How to Save Like the Wealthy
If you want to seize opportunities like the wealthy, you will need to save like the wealthy.
Building a financial system is a lot like barrel racing.
Far away from the roar of audiences, the outcome of the race is determined by the hours of preparation and conditioning spent outside the ring, out of the public eye, before the race.
Likewise, in building true wealth, developing a savings system is the preparation and conditioning it takes to succeed.
Where Savings Fits into Your Cashflow Creation System
Building a stockpile of savings is to help you weather months of tight income or unforeseen expenses will move you light years ahead towards peace of mind and financial stability. But it’s just one small step of a greater journey of building time and money freedom.
That’s why we’ve put together the 3-step Entrepreneur’s Cash Flow System.
The first step is keeping more of the money you make. This includes tax planning, debt restructuring, cash flow awareness, and restructuring your savings so you can access it as an emergency/opportunity fund. This step frees up and increases your cash flow, so you have more to save, and consequently, more to invest.
Then, you’ll protect your money with savings, insurance and legal protection. Here, you’ll create the right canopy of protection in your financial life. This second stage encompasses all aspects of Privatized Banking, a key savings and capital deployment strategy that secures your access to capital, maximizing your control, by allowing you to be your own banker.
Finally, you’ll put your money to work and get it to make more by investing in cash-flowing assets to build time and money freedom and leave a rich legacy.
Everything I Needed to Know I Learned from Equestrian Barrel Racing
As a teen, I rode horses. I got into competitive racing in speed and agility games like barrel racing, pole weaving, and keyhole.
Just about everything I needed to know about life, I learned from the process of training to win in the ring.
Where Winning HAPPENS
The climax of barrel racing was the high-adrenaline, crowd-cheering, dirt-flying 28 seconds careening around the cloverleaf pattern of the barrel racing course. Or it was the 11 seconds spent in the ring flashing through the pole-weaving course.
I lived for that part. The moment of truth. It’s where the winning happened.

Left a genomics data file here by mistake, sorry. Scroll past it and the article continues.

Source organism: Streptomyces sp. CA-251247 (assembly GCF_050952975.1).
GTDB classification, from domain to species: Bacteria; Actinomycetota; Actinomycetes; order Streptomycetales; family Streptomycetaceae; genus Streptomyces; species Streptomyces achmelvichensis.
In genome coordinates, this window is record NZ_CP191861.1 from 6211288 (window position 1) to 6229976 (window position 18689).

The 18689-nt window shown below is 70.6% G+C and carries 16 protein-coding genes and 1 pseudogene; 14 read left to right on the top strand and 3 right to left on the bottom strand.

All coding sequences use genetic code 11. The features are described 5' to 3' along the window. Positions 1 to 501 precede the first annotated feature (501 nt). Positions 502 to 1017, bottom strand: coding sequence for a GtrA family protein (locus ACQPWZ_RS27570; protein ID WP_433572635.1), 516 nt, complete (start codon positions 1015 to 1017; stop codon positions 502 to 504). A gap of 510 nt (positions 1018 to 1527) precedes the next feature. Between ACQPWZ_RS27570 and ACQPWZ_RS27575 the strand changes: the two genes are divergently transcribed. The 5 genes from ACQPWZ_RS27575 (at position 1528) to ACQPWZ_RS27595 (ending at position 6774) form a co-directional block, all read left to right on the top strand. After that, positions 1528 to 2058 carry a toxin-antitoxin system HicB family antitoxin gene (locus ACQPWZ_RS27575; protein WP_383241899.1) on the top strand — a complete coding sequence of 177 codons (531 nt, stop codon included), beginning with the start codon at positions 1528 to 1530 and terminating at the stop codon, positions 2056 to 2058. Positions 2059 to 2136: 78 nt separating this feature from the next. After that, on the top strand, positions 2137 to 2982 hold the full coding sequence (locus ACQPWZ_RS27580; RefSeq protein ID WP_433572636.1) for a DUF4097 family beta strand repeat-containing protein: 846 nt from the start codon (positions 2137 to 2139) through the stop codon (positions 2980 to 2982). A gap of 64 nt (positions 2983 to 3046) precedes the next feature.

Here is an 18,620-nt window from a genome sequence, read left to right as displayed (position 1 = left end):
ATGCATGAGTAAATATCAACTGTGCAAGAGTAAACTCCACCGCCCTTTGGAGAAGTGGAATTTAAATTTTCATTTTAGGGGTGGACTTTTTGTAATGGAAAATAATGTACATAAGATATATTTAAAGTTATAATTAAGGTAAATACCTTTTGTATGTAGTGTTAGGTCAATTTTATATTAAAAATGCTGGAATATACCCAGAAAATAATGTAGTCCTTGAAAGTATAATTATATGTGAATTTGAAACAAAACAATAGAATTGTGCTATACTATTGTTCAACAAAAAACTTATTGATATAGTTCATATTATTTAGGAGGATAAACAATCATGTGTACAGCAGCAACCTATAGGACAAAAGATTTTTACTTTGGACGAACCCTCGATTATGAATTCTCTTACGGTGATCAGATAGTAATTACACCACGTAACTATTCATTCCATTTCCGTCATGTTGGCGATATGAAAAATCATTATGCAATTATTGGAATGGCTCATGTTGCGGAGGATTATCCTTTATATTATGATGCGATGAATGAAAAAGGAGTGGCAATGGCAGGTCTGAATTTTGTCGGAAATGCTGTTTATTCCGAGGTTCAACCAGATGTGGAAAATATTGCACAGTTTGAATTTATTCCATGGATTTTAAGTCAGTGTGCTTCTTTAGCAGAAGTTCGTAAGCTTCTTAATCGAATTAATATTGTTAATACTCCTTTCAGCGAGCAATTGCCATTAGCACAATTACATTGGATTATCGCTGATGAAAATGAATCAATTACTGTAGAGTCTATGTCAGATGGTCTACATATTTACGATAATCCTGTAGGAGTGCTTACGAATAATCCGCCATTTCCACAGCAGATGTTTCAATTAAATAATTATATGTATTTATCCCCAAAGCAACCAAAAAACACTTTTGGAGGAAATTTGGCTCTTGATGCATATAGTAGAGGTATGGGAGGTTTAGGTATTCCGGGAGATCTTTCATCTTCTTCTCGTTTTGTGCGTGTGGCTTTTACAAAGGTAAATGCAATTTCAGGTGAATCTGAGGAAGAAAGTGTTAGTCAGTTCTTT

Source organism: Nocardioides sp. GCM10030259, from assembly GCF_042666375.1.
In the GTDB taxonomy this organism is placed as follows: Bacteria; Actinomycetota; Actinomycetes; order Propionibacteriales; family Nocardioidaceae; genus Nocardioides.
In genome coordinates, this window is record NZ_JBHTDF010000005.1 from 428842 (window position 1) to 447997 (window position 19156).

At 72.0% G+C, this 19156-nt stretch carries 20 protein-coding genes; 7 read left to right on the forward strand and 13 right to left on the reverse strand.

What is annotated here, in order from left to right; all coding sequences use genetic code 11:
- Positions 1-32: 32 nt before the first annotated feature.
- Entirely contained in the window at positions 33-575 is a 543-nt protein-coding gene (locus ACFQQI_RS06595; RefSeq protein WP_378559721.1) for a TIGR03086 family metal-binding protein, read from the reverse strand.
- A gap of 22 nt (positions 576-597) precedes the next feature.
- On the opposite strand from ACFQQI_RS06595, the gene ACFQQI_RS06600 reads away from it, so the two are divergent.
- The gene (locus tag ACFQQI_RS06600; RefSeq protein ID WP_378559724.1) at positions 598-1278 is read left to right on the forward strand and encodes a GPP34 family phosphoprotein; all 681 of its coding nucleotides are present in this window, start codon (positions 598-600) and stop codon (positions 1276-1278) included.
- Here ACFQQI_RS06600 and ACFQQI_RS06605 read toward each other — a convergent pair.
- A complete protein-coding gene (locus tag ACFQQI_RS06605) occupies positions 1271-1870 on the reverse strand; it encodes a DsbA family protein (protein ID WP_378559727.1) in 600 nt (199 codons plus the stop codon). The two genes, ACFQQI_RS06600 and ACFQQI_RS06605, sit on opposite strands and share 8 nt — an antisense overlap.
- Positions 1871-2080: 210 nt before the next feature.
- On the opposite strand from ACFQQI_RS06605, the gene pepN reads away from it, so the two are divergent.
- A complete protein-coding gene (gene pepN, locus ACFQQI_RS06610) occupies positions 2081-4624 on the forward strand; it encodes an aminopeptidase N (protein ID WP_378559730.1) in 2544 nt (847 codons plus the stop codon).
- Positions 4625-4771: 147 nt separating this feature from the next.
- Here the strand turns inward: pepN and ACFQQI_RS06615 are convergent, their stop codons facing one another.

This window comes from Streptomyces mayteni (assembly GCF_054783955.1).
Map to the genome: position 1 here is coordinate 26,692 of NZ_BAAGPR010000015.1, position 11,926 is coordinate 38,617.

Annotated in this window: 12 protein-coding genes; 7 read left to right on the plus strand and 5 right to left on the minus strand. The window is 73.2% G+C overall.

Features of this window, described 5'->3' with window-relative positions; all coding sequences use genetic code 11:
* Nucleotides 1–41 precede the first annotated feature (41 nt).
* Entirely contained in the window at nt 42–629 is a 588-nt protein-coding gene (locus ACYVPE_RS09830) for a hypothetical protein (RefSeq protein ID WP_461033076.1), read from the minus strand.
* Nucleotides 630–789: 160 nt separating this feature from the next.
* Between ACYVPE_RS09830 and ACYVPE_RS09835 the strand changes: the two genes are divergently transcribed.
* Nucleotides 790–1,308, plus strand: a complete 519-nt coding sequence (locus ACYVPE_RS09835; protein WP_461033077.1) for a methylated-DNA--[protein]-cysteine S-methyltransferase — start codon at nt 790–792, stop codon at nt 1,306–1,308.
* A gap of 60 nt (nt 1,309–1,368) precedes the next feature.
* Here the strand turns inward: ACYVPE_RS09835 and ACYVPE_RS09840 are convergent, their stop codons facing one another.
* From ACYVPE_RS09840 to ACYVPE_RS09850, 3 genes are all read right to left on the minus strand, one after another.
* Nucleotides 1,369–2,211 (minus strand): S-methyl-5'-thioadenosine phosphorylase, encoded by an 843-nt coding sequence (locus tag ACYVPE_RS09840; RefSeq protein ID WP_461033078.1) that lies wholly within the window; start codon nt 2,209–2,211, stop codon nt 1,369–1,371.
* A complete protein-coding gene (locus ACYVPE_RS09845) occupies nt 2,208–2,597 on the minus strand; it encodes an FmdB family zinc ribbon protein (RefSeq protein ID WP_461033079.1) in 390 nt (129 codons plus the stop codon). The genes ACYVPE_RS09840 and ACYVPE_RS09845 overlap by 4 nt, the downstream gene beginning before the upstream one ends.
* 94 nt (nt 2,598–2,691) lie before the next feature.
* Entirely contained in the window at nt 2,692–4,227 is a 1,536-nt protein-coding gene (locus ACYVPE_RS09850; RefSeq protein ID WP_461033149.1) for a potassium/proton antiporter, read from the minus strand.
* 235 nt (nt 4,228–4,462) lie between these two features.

From a spectator’s vantage point, it would be so easy to think it was the only part that mattered.
Where Winning Is CREATED
However, far more critical to the outcome were the hours upon hours of training and preparation.
To perform well, conditioning was essential.
There were warm-ups and cool-downs at a brisk trot. We raced for miles upon miles across varied terrain to build endurance and stamina. There were hundreds of hours of rides through the fields and forests, on trails, through swamps, and over fallen logs as we built agility and light-footedness.
We took hundreds of practice runs at all paces, focusing on the fundamentals. There were lurching starts, and sliding stops at the gentle flick of a wrist. We practiced lead changes at a light pace with slight shift of weight.
We worked over and over on exactly the right lead changes at the exactly the right moment, leaning into the turns at exactly the right point in the turn with exactly the right angles. My horse and I learned to pay attention to the littlest things in order to be in tune with each other, listening, dancing.
Precision. Endurance. Agility. Speed. Conditioning was the make-or-break of racing.
Need I mention the even lesser-applauded routines like feeding, grooming, doctoring, and barn cleaning? Compared to the competition? Boring. No audience. No cheering crowds. No timers or metrics.
The point? If you focus just on the flashy event, you’ll miss all the components that make up the win: the preparation, the conditioning, and the set-up.
Winning Is in the Fundamentals and Conditioning, Not the Climax
But this is where the ability to win was built: in the fundamentals.
Many people put off the boring stuff of saving now, thinking they need a windfall or higher income first.
But having a systematic plan to save in your personal economy is what sets you up to win in the first place.
A disciplined, consistent, routine way of handling your money that perpetually builds savings is the preparation and conditioning required to create wealth.